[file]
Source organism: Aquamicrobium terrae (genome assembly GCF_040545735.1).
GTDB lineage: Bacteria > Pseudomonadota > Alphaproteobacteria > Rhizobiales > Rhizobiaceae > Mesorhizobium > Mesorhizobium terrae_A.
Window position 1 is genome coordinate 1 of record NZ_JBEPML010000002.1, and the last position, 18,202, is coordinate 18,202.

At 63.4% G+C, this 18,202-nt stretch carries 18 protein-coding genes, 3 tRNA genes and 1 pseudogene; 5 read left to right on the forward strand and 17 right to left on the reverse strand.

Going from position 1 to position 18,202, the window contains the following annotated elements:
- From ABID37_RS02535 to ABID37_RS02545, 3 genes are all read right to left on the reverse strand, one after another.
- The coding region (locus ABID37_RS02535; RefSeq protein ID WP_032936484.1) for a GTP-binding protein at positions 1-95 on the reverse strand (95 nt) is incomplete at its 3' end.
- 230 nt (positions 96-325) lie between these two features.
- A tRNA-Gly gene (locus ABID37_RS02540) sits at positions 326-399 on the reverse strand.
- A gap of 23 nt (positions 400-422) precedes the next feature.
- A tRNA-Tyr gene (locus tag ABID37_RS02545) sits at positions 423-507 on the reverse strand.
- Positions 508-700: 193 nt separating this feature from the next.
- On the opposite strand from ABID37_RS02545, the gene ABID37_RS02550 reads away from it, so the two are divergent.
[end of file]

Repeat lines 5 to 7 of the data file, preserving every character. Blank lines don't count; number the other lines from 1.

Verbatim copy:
Going from position 1 to position 18,202, the window contains the following annotated elements:
- From ABID37_RS02535 to ABID37_RS02545, 3 genes are all read right to left on the reverse strand, one after another.
- The coding region (locus ABID37_RS02535; RefSeq protein ID WP_032936484.1) for a GTP-binding protein at positions 1-95 on the reverse strand (95 nt) is incomplete at its 3' end.